Concurrent conditions frequently diagnosed in dogs with EPI include small intestinal bacterial overgrowth, hypocobalaminemia, mesenteric torsion, and a handful of others.
Small intestinal bacterial overgrowth
Several factors favor intestinal microbe overpopulation in dogs with EPI, including an abundance of luminal substrate for bacterial consumption, altered intestinal motility and immune function, and a lack of bacteriostatic pancreatic juices.1 Small intestinal bacterial overgrowth (SIBO) is sometimes referred to as antibiotic-responsive diarrhea. As expected, SIBO does not appear to be common in dogs with subclinical EPI.2
The presence of SIBO is supported by a concurrent elevation in serum folate concentration and a decrease in cobalamin concentration, which was reported in 47% of dogs with EPI in one study.3 In the same study, 60% of dogs with EPI had elevated serum folate concentrations, which is a byproduct of intestinal bacteria, and 82% had hypocobalaminemia, which is partially due to bacterial sequestration.3 The population of bacteria within the intestines has a large effect on the mucosal integrity. Anaerobic bacterial overgrowth results in partial villous atrophy and decreased activity of brush border enzymes, whereas aerobic bacterial overgrowth is not associated with mucosal changes.4
Still, the clinical impact of SIBO, whether aerobic or anaerobic, on patients with EPI is uncertain. In many cases, enzyme supplementation alone leads to resolution of clinical signs.4 The existence of SIBO with or without villous atrophy may have the potential to differentiate patients that will respond well to enzyme supplementation vs. those that will not, but this remains unproved.
If necessary, SIBO can be treated with tylosin (20 mg/kg orally every eight or 12 hours), metronidazole (10 to 20 mg/kg orally every eight hours), or oxytetracycline (10 to 20 mg/kg orally every eight hours) for one to three weeks.1,5 Once EPI is controlled with enzyme supplementation, specific therapy for SIBO should no longer be necessary. In addition to controlling the underlying condition, enzyme supplementation has antibacterial effects.5
Even when dogs with EPI do not concurrently have SIBO, they may still have severe hypocobalaminemia. This condition is due to a deficiency in the production of intrinsic factor by pancreatic acinar cells.3 Cobalamin binds to intrinsic factor, which acts as a ligand, permitting cobalamin absorption by endocytosis into the ileal enterocyte. Intrinsic factor is species-specific, so it is not replaced by pancreatic enzyme supplements.6
Parenteral cyancobalamin (vitamin ±2) supplementation is recommended at subcutaneous doses of 250 to 500 µg/dog initially, given weekly for four to six weeks, then every two weeks for four to six weeks, and then monthly. The frequency of further treatment can be tailored based on reassessment of serum cobalamin concentrations.1 The median survival time in patients with cobalamin concentrations > 100 ng/L is twice as long as in unsupplemented patients with concentrations < 100 ng/L.3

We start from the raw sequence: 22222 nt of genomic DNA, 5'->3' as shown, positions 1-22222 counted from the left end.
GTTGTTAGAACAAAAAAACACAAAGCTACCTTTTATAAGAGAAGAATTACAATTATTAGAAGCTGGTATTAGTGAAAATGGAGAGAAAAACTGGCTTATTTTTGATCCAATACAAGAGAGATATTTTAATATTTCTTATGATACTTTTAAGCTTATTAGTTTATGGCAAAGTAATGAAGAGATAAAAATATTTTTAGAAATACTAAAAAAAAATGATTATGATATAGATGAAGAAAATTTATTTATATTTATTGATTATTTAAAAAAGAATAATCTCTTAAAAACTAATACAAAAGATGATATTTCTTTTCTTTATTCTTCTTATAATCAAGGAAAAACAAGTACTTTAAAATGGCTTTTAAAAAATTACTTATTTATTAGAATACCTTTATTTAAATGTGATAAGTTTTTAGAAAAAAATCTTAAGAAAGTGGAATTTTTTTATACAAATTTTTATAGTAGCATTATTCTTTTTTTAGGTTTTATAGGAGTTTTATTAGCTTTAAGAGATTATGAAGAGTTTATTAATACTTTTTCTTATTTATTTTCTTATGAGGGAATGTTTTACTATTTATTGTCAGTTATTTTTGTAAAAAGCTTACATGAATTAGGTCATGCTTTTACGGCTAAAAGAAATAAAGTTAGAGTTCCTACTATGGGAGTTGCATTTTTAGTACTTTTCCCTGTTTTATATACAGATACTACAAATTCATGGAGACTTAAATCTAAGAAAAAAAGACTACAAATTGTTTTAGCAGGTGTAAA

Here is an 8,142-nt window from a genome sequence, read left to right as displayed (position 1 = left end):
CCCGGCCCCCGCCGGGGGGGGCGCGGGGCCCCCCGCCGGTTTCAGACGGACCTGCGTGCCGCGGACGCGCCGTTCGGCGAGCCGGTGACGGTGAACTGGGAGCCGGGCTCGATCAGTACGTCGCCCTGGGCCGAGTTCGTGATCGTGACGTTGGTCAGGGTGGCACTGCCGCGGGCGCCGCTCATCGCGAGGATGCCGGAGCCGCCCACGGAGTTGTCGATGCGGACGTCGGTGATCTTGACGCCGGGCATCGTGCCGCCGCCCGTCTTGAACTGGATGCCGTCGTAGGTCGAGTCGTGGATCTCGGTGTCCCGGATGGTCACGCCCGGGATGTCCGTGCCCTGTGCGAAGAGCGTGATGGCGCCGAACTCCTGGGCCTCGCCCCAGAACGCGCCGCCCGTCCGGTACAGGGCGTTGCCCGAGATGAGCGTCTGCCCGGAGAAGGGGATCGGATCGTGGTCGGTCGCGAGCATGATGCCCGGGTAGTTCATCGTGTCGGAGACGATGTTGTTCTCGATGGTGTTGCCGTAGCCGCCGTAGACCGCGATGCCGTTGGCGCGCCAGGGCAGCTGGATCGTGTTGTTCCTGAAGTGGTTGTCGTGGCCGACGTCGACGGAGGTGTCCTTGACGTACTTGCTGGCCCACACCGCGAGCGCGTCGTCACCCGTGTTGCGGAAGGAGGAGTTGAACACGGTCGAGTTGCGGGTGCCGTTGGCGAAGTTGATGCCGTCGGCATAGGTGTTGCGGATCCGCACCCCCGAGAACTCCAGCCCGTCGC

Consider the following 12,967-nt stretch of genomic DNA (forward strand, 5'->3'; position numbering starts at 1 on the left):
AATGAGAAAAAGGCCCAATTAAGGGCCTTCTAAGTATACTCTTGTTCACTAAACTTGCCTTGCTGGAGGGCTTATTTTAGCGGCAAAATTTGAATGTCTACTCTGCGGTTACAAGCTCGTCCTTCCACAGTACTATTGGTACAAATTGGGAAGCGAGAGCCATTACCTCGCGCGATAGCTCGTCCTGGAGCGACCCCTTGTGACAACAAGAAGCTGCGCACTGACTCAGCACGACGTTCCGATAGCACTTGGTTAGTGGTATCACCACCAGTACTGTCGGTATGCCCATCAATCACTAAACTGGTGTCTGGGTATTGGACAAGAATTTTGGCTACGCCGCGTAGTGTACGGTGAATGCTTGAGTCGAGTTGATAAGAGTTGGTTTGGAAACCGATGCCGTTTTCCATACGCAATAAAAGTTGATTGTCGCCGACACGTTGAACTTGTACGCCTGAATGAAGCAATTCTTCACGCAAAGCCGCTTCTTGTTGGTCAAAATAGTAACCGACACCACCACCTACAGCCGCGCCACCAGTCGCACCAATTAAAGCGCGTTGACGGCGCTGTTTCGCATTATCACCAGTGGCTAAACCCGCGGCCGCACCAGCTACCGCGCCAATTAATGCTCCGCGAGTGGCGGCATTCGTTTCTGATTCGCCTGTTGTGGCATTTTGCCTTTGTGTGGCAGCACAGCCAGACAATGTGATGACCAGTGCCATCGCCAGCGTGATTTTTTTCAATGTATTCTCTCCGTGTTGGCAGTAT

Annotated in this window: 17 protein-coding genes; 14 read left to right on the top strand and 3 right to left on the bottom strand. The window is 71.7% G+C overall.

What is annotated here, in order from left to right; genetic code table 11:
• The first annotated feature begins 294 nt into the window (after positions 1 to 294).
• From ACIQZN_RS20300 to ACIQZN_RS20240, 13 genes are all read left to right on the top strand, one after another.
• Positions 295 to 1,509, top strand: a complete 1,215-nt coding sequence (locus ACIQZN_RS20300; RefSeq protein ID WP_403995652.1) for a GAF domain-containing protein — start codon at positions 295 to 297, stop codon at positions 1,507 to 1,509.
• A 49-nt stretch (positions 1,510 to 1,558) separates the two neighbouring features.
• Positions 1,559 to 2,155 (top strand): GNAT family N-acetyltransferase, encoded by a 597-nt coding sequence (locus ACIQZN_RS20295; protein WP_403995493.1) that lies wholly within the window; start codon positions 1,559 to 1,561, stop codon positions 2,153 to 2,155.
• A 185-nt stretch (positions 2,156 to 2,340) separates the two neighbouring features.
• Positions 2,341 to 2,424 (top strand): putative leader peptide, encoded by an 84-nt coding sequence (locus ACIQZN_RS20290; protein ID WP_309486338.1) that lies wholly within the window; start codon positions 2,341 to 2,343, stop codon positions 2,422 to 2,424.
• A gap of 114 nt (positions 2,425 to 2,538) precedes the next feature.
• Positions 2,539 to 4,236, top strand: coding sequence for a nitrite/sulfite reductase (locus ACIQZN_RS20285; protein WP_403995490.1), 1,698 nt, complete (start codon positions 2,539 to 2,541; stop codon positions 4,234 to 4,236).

Another condition that has been documented in dogs with EPI is mesenteric torsion; however, a causal relationship has not been proved. In one study, 21 of 255 dogs with EPI developed mesenteric torsion, and 18 of the affected dogs were undergoing treatment with pancreatic enzyme supplements.7 Eight of the dogs were euthanized, four dogs died at home before treatment for torsion was instituted, and nine of the dogs underwent surgery to correct the torsion but died during recovery from anesthesia. All the dogs that developed mesenteric torsion were German shepherds, which represent 10% of the German shepherds studied. Forty-two collies with EPI were in the study, and none of them developed mesenteric torsion.7
Other concurrent diseases found in dogs with EPI include skin disease (29%), musculoskeletal disease (16%), gastrointestinal diseases unrelated to EPI (13%), neuromuscular disease (9%), urogenital disease (9%), cardiopulmonary disease (7%), and diabetes mellitus (2%).3 No causal relationships have been established between EPI and any of these conditions.
Jessica A. Morgan, DVM
Lisa E. Moore, DVM, DACVIM
Affiliated Veterinary Specialists
9905 South U.S. Highway 17/92
Maitland, FL 32751
1. Westermarck E, Wiberg M, Steiner J, et al. Exocrine pancreatic insufficiency in dogs and cats. In: Ettinger SJ, Feldman EC, eds. Textbook of veterinary internal medicine. 6th ed. St Louis, Mo: Elsevier Saunders, 2005;1492–1495.
2. Wiberg ME, Nurmi AK, Westermarck E. Serum trypsinlike immunoreactivity measurement for the diagnosis of subclinical exocrine pancreatic insufficiency. J Vet Intern Med 1999;13(5):426-432.
3. Batchelor DJ, Noble PJ, Taylor RH, et al. Prognostic factors in canine exocrine pancreatic insufficiency: prolonged survival is likely if clinical remission is achieved. J Vet Intern Med 2007;21(1):54-60.
4. Williams DA, Batt RM, McLean L. Bacterial overgrowth in the duodenum of dogs with exocrine pancreatic insufficiency. J Am Vet Med Assoc 1987;191(2):201-206.
5. Hall EJ, German AJ. Diseases of the small intestine. In: Ettinger SJ, Feldman EC, eds. Textbook of veterinary internal medicine. 6th ed. St. Louis, Mo: Elsevier Saunders, 2005:1332-1378.
6. Simpson KW, Morton DB, Batt RM. Effect of exocrine pancreatic insufficiency on cobalamin absorption in dogs. Am J Vet Res 1989;50(8):1233-1236.
7. Westermarck E, Rimaila-Parnanen E. Mesenteric torsion in dogs with exocrine pancreatic insufficiency: 21 cases (1978-1987). J Am Vet Med Assoc 1989;195(10):1404-1406.